https://tinyurl.com/1920sciamCO2

The world is literally getting greener, largely thanks to anthropogenically elevated atmospheric CO2 levels. Here’s a map:

https://sealevel.info/greening_earth_spatial_patterns_Myneni.htmlcomment image

Here’s a National Geographic article, about how even the “Sahara” desert (really the Sahel) is greening:

https://www.sealevel.info/Owen2009_Sahara_Desert_Greening-atGeo30639457.html
Excerpt:

Images taken between 1982 and 2002 revealed extensive regreening throughout the Sahel, according to a new study in the journal Biogeosciences. … / The study suggests huge increases in vegetation in areas including central Chad and western Sudan. … “Before, there was not a single scorpion, not a single blade of grass,” he said. “Now you have people grazing their camels in areas which may not have been used for hundreds or even thousands of years. You see birds, ostriches, gazelles coming back, even sorts of amphibians coming back… The trend has continued for more than 20 years. It is indisputable.”

Here’s another article about it, in New Scientist:

https://www.sealevel.info/Pearce2002_Africans_go_back_to_the_land_as_plants_reclaim_the_desert-New_Scientist.html

The New Scientist article mentions dramatic improvements in yields of sorghum and millet, both of which are C4 crops. They are often grown in semi-arid regions, because of their low water requirements and high drought-resistance — which are greatly enhanced by eCO2, as this study reports:

https://phys.org/news/2015-11-high-co2-sorghum-drought-seeds.html

Over 31,000 American scientists (including engineers in relevant disciplines) have signed a Petition affirming our conviction that:

There is substantial scientific evidence that increases in atmospheric carbon dioxide produce many beneficial effects upon the natural plant and animal environments of the Earth.

Chief among those “beneficial effects” is healthier, faster-growing plants, due to “CO2 fertilization.” A 2013 study found that in warm and arid environments over a 28 year period (1982-2010), as CO2 levels increased by 14%, foliage cover increased by 11%.

https://agupubs.onlinelibrary.wiley.com/doi/full/10.1002/grl.50563

NASA measures the greening trend, from satellites:

Through all of human history until recently, famine was one of the great scourges of mankind. It was the Biblical “Third Horseman of the Apocalypse,” and the reason the Israelites fled their homeland for Egypt. But, thankfully, widespread famines are becoming a distant memory, and the rising atmospheric CO2 concentration is one of the major reasons for that blessing:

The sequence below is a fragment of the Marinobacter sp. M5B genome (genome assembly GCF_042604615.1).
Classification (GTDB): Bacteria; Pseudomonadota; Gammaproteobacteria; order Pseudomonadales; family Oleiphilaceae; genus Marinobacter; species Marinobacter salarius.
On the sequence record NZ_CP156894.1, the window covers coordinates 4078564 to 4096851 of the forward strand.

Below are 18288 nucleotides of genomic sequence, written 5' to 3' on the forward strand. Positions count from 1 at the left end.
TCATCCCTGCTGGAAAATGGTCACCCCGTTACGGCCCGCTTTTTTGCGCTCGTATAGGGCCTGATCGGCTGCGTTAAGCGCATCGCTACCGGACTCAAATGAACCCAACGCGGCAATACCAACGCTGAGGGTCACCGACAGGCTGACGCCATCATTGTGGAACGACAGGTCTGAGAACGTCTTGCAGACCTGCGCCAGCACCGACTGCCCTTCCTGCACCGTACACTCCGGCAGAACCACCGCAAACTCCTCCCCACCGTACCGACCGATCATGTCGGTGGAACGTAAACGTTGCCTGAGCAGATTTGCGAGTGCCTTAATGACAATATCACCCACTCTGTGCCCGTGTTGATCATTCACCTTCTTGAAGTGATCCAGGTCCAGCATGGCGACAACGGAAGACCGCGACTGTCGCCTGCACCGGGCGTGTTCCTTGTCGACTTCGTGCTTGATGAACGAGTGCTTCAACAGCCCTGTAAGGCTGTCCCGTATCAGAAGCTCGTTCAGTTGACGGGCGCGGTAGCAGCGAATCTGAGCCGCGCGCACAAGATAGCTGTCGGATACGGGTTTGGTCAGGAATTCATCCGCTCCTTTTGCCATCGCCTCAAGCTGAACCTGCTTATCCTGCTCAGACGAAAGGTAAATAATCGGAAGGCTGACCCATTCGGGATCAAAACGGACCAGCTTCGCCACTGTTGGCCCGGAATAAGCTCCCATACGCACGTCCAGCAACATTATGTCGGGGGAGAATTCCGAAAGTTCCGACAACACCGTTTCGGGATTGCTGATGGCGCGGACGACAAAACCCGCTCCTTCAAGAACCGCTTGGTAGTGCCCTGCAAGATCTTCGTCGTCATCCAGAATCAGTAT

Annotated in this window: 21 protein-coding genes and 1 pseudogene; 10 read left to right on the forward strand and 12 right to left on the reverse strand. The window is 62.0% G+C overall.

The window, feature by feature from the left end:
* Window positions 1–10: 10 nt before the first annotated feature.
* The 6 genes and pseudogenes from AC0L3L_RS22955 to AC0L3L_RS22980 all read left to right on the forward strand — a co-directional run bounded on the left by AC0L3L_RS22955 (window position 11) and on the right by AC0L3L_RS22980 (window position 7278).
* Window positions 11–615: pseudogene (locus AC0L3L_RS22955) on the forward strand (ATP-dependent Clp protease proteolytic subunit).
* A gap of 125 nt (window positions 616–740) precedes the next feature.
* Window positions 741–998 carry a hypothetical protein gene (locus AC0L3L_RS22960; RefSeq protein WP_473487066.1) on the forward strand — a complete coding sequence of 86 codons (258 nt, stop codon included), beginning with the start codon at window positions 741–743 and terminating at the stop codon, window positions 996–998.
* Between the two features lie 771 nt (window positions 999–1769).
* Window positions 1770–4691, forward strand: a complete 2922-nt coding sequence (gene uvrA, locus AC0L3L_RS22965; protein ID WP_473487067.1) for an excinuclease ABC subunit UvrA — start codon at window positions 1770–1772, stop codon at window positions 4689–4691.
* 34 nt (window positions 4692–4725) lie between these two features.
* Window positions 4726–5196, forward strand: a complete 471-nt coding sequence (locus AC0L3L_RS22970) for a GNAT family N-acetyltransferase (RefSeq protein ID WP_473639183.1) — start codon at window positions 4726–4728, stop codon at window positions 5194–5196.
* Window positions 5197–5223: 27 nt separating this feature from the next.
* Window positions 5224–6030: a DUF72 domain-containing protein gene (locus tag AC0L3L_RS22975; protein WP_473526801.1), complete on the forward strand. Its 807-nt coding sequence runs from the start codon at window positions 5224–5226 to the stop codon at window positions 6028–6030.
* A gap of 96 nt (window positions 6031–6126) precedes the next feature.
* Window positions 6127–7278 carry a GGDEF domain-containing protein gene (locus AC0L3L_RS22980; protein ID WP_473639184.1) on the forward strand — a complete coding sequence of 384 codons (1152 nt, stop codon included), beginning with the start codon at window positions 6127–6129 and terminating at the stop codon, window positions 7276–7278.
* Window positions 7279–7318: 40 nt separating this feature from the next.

comment image

Here’s a paper about how elevated eCO2 benefits wheat:

https://www.ncbi.nlm.nih.gov/pubmed/26929390

Perennial plants also benefit. Here’s what elevated CO2 levels do for pine trees:
comment image

A 2011 University of Michigan study found that trees grow an average of 26% faster at 570 ppm, even with phenotypes optimized for current CO2 levels.

https://news.umich.edu/future-forests-may-soak-up-more-carbon-dioxide-than-previously-believed-helping-to-buffer-climate-change/

eCO2 is most beneficial for C3 crops, but here’s a paper about how eCO2 benefits corn, even though corn is a C4 crop:

https://www.tandfonline.com/doi/abs/10.1080/00103624.2018.1448413

eCO2 is especially beneficial for legumes, like beans, peas, and alfalfa, which are grown for their protein content. So eCO2 helps mitigate protein shortages in poor countries. Here’s a paper:

https://www.frontiersin.org/articles/10.3389/fpls.2017.01546/full

In fact, thousands of studies show that eCO2 is highly beneficial for ALL major crops. CO2 Science (a wonderful non-profit charity, very deserving of your support, BTW!) has a fantastic resource indexing for papers on the subject:

http://co2science.org/data/plant_growth/plantgrowth.php

Scientific evidence is compelling that manmade climate change is modest & benign, and CO2 emissions are beneficial, not harmful. The major harms from CO2 are all hypothetical, and mostly implausible. The major benefits are measured, and very large.

https://sealevel.info/learnmore.html

Last edited 3 months ago by Dave Burton
Kpar
April 3, 2021 11:25 am

Was this guy from the “real” Cornell University, or the one that Keith Olberman attended?

graham dunton
April 3, 2021 1:24 pm

What a load of rubbish, from Ariel Ortiz-Bobea, an economist at Cornell University,
Such a pity because Cornell University deserves better than that?
For those interested , one valuable site is Extension Toxicology Network.
E  X  T  O  X  N  E  T -explanation – links –Extension Toxicology Network
 
http://pmep.cce.cornell.edu/profiles/extoxnet/index.html
 
E  X  T  O  X  N  E  T
Extension Toxicology Network
 
A Pesticide Information Project of Cooperative Extension Offices of Cornell University, Michigan State University, Oregon State University, and University of California at Davis. Major support and funding was provided by the USDA/Extension Service/National Agricultural Pesticide Impact Assessment Program.
 
EXTOXNET: The Extension Toxicology Network 
PMEP Home Page file:///C:/Users/user/AppData/Local/Temp/msohtmlclip1/01/clip_image001.pngPesticide Active Ingredient Information

Mike Maguire
April 3, 2021 3:25 pm

This is jaw dropping ignorance. The optimal level of CO2 for most plants and crops is around 900 PPM, more than double the current level………as shown by thousands of studies on plants.

https://www.marketforum.com/forum/topic/62784/

If we were to send the atmosphere back into a time machine and have it return to pre industrial age levels, 1 billion people would starve to death within 3 years because of the plunge in crop yields/food production. Prices would more than triple as we rationed excessive demand for the insufficient supplies of most crops/food.

The greatest global warming is happening in the coldest places, especially during the coldest times of year. When the planet stops massively greening…………THEN, we will know that conditions have become unfavorable.
Authentic climate science, biology and agronomy tell us that we are a long way from that happening.

TonyG
Reply to  Mike Maguire
April 3, 2021 4:43 pm